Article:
Implied Requirements




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FSA (Farm Security Administration) home supervisor Miss Harton helping one of borrowers' families cut patterns and make their own clothes. Caswell County, North Carolina. Pattern parts such as sleeves are named chunks of functionality, well understood by the customer.


...a ProductInitiative [BibRef-Cunningham1996] has identified the direction for further development and a MarketWalk-through [BibRef-Cunningham1996] has explored the customer motivation and developmental possibilities behind it. We expect positions and attitudes to be understood but have yet to make any commitments beyond everyone's general commitment to do a good job by the company.

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A commitment implies an agreement between people. Development commitments generally obligate developers to meet some customer need in a timely and satisfactory way. The tension here is to define a need in sufficient detail that commitments have meaning without exhausting up-front analysis or over constraining a solution.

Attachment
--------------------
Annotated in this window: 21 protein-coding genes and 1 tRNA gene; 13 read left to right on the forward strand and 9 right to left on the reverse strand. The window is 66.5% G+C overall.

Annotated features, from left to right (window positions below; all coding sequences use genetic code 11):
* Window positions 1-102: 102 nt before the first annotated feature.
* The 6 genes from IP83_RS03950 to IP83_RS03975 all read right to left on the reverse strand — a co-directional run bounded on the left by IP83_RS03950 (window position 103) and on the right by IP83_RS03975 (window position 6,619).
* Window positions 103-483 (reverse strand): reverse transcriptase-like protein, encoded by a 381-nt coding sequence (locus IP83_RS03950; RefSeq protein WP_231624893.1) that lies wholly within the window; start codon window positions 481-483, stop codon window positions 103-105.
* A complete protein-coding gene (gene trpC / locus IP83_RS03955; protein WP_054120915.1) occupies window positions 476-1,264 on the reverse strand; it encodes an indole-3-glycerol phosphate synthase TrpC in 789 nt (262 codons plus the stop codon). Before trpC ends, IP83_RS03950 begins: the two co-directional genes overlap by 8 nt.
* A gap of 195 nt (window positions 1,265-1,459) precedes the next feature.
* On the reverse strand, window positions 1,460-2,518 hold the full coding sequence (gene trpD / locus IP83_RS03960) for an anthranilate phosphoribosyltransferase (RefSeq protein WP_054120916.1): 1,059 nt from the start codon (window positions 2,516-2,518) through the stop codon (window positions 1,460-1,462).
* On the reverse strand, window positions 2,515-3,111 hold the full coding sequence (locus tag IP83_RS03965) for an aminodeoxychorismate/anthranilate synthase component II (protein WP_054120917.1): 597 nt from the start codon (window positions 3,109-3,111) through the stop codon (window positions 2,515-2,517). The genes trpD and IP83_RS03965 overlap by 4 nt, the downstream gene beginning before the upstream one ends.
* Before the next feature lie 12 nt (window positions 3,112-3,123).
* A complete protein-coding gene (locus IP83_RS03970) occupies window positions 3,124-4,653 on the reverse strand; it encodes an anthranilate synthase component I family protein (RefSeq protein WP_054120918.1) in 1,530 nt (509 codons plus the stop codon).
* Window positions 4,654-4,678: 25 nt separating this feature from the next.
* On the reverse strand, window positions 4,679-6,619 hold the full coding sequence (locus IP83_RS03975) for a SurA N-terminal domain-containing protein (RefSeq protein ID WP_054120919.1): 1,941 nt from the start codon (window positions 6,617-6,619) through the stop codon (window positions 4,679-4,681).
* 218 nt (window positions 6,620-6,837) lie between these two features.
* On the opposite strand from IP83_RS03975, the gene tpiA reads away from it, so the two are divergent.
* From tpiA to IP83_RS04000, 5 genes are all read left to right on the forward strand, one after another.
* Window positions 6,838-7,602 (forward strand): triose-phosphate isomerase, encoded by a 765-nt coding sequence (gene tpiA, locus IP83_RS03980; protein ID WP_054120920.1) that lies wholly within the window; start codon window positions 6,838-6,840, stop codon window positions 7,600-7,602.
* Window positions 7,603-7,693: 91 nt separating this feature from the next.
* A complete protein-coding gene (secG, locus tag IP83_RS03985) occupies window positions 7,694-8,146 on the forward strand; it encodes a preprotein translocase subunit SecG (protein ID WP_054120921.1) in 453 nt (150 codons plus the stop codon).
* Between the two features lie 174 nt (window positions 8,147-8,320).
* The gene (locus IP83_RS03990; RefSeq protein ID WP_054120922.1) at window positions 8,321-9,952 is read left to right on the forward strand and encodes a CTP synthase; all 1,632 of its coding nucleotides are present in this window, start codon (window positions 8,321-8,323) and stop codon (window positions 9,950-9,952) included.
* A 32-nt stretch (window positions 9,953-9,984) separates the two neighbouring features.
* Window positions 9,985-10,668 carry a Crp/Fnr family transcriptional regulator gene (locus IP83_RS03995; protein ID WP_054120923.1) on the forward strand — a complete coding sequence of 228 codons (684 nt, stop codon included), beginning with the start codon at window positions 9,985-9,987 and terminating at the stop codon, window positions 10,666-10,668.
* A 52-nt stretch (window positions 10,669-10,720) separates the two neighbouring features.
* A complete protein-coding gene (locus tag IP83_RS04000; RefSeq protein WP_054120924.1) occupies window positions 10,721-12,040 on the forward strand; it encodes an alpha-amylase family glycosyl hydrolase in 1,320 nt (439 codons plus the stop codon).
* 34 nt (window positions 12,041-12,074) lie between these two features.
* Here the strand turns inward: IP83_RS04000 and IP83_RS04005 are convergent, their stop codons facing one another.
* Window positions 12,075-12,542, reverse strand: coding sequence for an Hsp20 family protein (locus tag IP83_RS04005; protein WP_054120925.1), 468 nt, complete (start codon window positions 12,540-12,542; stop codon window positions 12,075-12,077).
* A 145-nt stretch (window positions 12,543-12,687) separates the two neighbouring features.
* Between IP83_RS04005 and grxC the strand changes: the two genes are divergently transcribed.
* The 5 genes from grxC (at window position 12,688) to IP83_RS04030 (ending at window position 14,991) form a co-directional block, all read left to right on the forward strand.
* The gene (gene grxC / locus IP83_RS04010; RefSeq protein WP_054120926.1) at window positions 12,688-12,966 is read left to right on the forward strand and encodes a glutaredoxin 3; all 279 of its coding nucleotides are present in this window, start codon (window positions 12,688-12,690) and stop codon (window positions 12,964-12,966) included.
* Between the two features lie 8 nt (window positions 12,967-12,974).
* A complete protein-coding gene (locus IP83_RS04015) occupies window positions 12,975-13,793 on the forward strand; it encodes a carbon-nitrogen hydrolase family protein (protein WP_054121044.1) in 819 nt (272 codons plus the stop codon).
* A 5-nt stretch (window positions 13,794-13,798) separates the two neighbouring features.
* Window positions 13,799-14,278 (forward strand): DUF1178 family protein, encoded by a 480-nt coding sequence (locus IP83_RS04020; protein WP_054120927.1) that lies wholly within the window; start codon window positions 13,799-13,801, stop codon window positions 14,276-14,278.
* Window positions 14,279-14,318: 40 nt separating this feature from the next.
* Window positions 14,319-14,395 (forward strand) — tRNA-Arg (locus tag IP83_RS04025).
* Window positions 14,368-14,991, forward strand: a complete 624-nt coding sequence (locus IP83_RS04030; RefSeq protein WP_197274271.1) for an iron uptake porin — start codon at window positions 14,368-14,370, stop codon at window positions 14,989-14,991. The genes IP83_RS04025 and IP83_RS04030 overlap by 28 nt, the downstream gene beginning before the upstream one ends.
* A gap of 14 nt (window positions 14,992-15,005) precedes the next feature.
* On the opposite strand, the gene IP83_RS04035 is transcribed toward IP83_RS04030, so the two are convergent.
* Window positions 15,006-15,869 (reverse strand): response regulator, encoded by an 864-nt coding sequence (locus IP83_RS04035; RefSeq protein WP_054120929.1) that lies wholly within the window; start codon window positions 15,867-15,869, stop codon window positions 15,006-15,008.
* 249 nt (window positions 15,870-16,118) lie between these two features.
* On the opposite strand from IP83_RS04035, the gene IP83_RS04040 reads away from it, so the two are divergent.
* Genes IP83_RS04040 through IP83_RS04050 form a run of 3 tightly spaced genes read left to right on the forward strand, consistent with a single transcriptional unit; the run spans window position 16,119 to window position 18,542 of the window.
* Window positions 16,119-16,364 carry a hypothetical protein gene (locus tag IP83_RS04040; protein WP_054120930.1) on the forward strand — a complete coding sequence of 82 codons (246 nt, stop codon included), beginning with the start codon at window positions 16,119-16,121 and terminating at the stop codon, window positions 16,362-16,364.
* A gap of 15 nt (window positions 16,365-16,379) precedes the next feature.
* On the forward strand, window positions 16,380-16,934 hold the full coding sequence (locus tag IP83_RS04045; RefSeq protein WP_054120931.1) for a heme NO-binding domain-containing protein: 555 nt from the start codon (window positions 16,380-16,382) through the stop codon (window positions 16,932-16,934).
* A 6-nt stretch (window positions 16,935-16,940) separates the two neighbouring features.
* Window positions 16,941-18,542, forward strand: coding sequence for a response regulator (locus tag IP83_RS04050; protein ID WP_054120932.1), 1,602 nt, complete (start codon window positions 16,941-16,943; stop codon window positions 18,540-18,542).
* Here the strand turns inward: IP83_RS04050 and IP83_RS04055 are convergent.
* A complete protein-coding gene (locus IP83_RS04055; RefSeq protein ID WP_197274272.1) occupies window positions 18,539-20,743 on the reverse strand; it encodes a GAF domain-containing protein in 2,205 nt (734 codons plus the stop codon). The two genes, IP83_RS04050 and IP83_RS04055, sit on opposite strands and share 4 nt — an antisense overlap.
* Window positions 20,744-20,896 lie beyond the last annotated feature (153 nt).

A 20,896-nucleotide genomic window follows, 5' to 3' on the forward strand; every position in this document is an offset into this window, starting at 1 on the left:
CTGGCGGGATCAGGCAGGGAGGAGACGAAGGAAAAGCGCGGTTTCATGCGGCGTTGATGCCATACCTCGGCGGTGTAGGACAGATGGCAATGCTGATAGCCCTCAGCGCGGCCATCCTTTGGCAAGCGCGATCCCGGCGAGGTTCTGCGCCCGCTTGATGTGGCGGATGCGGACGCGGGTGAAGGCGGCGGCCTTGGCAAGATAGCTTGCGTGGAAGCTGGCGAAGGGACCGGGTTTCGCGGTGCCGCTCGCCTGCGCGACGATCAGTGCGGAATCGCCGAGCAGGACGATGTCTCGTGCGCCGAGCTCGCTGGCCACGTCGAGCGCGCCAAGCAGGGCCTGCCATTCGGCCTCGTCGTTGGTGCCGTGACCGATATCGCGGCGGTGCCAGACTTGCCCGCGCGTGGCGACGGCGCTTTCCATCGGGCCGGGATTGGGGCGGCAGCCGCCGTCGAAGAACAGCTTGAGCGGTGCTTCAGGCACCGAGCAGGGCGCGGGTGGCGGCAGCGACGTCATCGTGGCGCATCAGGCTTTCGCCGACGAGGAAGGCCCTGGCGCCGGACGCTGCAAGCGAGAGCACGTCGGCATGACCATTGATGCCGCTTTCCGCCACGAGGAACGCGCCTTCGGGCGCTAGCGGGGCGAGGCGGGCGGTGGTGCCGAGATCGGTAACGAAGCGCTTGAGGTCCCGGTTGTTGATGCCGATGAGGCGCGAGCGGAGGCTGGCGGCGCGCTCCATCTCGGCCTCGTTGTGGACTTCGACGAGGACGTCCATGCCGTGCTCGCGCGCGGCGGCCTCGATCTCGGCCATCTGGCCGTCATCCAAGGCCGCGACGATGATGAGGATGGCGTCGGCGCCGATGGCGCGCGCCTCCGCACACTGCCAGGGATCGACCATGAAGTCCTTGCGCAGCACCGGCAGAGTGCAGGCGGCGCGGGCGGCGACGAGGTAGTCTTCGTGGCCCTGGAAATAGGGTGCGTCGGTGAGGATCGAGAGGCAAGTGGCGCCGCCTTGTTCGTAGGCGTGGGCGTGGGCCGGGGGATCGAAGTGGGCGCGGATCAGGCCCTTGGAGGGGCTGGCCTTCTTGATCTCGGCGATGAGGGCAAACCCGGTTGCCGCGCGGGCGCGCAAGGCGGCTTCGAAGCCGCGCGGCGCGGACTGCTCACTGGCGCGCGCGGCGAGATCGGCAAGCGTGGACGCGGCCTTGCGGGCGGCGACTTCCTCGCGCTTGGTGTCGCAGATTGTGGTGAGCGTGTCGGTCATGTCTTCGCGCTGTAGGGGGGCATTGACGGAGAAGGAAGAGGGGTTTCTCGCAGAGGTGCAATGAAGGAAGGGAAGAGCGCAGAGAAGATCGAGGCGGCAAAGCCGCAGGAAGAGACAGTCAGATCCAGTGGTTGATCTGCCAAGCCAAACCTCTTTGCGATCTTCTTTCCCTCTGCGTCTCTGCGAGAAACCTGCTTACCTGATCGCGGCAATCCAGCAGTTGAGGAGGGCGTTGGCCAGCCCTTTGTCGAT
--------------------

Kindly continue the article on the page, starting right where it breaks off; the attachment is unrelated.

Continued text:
Therefore:

Select and name chunks of functionality. Use names that would have meaning to customers consistent with the ProductInitiative. Allow these names to imply customer requirements without actually enumerating requirements in the traditional sense.

✥ ✥ ✥

Examples:

  • Year-End Tax Reports
  • Dollar Denominated Japanese Bonds
  • High-Quality Printing
  • Disconnected Operation on Lap-Tops

These names will fill in the blank in the recurring questions like: Who's handling the programming (or specification, or customer contact, or manual update, or release notes) for __.

A version of this pattern first appeared in [BibRef-Cunningham1996].